It is long past time for the FDA to publish Guidance Language mandating the reporting of diversity data in trials rather than just recommending it. Clear guidelines need to be established to hold researchers accountable for adequate diversity in their trials. President Nixon declared war on cancer in 1970 and over 50 years later this remains our longest fought war and not enough has changed. We will engage with Congress and the FDA to bring about this change.
The current structure of healthcare and cancer treatment dictates that we also need more states to get involved in this effort. In 2018, we succeeded in changing official guidance at the FDA to say that reimbursing cancer patients in a clinical trial is not coercion, but rather fair practice for creating equal access to cancer trials. Since then, we’ve secured legislation in 6 states that reflects this practice to improve access to cancer clinical trials for patients – especially minority communities – by providing a pathway for remedy to eliminate the financial burdens they face when they’re in a clinical trial. This coming year, I’ll be working to add Florida, New York, Ohio, Montana, and Maryland to the list of states who’ve made this move in their legislature. When we do, this guidance will apply to 62% of the population in the US – which I think certainly supports the importance of this goal and paves the way to sustainability.
Achieving Equity with Genomic Testing
Tremendous work is being done around new precision therapies and treatments in the cancer space and Next Generation Sequencing (NGS) – or genomic testing – is a must in identifying eligibility to receive these new promising treatments. Knowing your molecular makeup is the key to accessing precision medicine. Genomic testing should be made available to all who need it, but it is expensive and is limited in insurance coverage. So only those who can afford to pay for it can benefit from it – widening the disparity gap. Cost shouldn’t be a barrier, but it is, and we have a lot of work to do to eliminate this inequity.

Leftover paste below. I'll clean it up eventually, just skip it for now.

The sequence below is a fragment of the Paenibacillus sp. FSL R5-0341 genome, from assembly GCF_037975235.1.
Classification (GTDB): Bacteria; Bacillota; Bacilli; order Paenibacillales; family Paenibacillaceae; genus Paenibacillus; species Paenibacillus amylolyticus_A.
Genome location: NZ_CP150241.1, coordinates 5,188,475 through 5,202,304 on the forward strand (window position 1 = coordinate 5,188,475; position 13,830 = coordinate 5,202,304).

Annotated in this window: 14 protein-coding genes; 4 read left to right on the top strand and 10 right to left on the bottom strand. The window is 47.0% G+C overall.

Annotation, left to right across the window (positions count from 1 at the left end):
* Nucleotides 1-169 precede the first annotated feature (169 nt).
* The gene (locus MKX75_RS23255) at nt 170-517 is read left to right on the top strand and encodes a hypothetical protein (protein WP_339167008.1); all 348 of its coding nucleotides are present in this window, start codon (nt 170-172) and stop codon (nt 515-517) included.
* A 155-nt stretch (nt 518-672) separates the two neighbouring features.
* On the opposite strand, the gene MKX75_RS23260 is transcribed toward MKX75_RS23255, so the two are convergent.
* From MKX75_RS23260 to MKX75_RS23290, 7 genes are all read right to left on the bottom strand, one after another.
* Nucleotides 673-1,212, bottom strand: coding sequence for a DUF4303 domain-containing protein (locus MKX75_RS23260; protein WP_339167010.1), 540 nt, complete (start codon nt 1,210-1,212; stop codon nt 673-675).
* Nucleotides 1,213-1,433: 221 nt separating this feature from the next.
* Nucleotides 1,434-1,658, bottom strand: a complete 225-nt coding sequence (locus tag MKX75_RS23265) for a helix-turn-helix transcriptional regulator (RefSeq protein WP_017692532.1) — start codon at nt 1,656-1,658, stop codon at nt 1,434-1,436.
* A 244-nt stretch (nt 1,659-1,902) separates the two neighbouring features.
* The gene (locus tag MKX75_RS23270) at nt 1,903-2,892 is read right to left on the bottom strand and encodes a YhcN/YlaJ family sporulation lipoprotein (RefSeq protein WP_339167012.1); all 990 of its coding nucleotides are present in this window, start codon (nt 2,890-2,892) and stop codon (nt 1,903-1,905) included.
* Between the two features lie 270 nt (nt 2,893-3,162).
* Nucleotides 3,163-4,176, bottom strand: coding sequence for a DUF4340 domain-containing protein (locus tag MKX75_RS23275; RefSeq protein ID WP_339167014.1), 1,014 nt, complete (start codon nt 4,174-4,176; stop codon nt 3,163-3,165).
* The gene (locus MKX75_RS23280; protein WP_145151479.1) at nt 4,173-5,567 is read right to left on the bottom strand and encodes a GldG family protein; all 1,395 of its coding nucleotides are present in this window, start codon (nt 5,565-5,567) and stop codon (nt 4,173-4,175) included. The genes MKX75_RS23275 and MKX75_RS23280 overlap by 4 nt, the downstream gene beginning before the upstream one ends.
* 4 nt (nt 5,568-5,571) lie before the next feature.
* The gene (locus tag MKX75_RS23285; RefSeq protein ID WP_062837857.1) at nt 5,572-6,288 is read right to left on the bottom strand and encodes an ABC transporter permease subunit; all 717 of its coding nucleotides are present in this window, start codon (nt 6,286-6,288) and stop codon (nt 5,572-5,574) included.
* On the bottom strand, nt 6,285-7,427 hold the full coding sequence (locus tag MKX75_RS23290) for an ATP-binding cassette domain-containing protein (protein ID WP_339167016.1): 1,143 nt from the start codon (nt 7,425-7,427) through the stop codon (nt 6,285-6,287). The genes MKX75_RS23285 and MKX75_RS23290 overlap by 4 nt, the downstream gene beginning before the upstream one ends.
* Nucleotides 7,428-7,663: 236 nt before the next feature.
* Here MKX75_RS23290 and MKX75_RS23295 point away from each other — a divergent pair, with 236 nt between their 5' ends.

Through our Cancer Wellness HUBS, I want to continue working to connect patients with companies that provide this testing at minimal cost or for free. We also need to increase patient education and reduce medical mistrust, so people understand the value of genomic testing and why it’s a game changer. Most patients who contact us haven’t heard of genomic testing or are wary of it. I’m dedicated to improving that in 2023 and I will be looking for opportunities to create equitable access to NGS testing.
The beginning of each year is a time when hope abounds. But unfortunately, each and every day, too many cancer patients in the U.S. are told there’s no hope left. The more we work together on these priorities, the more we can ensure expanded resources are available and HOPE is something every cancer patient has access to.
Dana Dornsife is Founder & Chief Mission and Strategy Officer at Lazarex Cancer Foundation. Learn more at Lazarex.org.